We knew Jacques Berrocal very well. Etienne Brunet and Marc Dufourd had already played as a duo at the festival he managed: Sens Music Meeting. His label d’Avantage was important to us. When he kindly proposed to release our recording on his label, we were very happy.
Would you like to share some further words about the material on the debut album?
We had the opportunity to work with a great sound engineer who had already cooperated with Berrocal: Daniel Deshays.
How did you usually approach music making in Axolotl?
Talking a lot, and rehearsing. Listening to improvisers (records). Reading some info coming from the UK mainly. Marc subscribed to the British magazine Music. We have to remember that the Internet didn’t exist at that time. It was very difficult to establish links with other musicians.
“We were always questioning ourselves”
Your second album was released on Cryonic Inc, a label that also released Art Zoyd, Univers Zéro et cetera. What’s the story behind ‘Out Manœuvre’?
We felt that some new trends were emerging. I mean through musicians like John Zorn, Eugene Chadbourne, Bob Ostertag, Henry Kaiser, Alterations(Steve Beresford, David Toop, Terry Day and Peter Cusack). Ornette Coleman’s albums ‘Dancing In Your Head’ and ‘Body Meta’ were important to us too. We were also influenced by some pop/rock bands like Pere Ubu, James Chance, Fred Frith, DNA with Arto Lindsay. We were always questioning ourselves. We felt that electronic instruments were interesting. Marc used effect pedals with his electric guitar (flanger, et cetera). We were attracted by the drum machines too. We wanted to make something different from strictly acoustic improvisation.
Was there a certain concept behind it or was it a complete improvisation?
It was mainly improvised with some specific instructions.
Where did you record it?
Recorded in a house in the countryside.
Did you ever consider yourself as a part of the Rock In Opposition scene?
Absolutely not! I’m not sure I was familiar with this scene!
Did you play any shows? If so, where and with what other bands?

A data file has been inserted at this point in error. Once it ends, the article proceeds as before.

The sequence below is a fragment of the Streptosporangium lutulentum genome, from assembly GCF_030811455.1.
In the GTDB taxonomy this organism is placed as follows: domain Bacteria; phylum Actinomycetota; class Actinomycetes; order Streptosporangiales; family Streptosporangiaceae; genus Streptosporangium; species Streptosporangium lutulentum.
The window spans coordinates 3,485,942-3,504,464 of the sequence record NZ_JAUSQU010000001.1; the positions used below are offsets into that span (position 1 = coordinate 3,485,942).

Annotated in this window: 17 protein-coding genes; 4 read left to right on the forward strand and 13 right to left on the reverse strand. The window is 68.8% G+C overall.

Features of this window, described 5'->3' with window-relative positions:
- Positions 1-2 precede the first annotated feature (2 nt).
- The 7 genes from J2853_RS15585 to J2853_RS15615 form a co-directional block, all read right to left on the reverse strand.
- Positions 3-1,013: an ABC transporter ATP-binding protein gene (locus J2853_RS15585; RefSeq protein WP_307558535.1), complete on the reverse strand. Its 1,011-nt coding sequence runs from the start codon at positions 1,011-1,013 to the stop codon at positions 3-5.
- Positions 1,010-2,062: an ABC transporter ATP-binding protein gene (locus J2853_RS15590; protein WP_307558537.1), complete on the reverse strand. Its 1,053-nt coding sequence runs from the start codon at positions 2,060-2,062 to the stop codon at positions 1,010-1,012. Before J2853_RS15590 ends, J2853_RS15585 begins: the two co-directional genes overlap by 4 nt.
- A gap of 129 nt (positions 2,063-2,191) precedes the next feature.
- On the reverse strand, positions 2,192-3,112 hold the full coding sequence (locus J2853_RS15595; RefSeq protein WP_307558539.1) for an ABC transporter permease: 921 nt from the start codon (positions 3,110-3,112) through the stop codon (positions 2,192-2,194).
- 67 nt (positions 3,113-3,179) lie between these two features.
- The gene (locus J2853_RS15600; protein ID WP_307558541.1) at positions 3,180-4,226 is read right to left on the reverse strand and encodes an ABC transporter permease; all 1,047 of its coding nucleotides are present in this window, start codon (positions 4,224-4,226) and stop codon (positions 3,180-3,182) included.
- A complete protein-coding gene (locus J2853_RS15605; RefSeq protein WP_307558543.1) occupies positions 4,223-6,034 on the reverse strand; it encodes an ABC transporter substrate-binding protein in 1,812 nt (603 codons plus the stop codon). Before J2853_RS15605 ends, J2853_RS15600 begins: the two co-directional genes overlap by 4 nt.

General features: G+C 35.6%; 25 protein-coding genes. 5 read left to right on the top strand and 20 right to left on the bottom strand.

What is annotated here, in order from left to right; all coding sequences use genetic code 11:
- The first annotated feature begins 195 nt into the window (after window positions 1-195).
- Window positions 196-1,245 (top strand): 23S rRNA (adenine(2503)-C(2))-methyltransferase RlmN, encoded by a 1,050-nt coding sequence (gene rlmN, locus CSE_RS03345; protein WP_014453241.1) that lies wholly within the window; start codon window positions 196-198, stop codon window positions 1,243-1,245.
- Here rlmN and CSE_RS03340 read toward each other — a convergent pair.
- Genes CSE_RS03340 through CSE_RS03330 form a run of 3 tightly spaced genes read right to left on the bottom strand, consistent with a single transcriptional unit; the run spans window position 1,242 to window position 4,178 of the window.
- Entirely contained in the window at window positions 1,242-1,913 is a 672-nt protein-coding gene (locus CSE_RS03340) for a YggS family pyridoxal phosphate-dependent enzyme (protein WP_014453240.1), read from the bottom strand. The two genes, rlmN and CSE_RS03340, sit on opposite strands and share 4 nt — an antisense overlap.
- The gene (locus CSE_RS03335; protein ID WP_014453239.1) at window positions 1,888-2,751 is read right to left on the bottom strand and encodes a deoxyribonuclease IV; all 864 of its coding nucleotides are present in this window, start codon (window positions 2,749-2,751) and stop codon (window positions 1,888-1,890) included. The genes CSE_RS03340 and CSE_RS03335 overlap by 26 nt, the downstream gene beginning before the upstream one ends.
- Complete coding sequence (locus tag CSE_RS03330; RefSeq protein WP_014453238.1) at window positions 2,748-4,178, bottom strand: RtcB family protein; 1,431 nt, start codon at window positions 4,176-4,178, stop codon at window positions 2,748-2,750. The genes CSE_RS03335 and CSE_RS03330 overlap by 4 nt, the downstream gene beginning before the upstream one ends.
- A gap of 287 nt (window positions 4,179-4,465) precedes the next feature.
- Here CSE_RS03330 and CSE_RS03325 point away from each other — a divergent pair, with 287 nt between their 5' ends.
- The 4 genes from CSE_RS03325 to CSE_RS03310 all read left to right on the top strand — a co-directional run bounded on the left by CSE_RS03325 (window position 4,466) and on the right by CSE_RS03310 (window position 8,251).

Axolotl performed quite a lot of gigs in France, and some abroad: Germany, Belgium, Italy. We made some concerts with Berrocal too.
What occupied your life after Axolotl?
For many reasons, I decided to give up playing music. But I stayed connected to improvised music and improvisers. I knew most of them, I used to attend gigs everywhere. An important new venue had arisen: Les Instants Chavirés at Montreuil (close to Paris). There were many festivals outside Paris: Musique Action at Vandœuvre (close to Nancy) run by the late Dominique Répécaud, Densités, Fruits de Mhère, Mulhouse. I even hosted a radio program (Radio Libertaire) for two years in Paris.
In 1997 you formed Potlatch, an independent label, working with significant performers of free improvised music. What was the main concept when starting a new label?
At that time I thought that some improvisers were under-represented, mainly among French musicians. So I vaguely felt the need to do something, but I didn’t know precisely how. Actually the arrival of the Internet triggered everything. Suddenly, there were many opportunities to reach lots of people concerned with the subject of improvised music. Such through mailing lists (Zorn list, Fennec list in France), boards (Jazz Corner at first, then Bagatellen, I Hate Music), blogs. I also understood that it was easy to quickly build contacts with distributors all over the world, including Metamkine run by Jérôme Noetinger. Same thing with journalists and magazines like The Wire, Revue & Corrigée. It was possible to build up notoriety through this new ecosystem.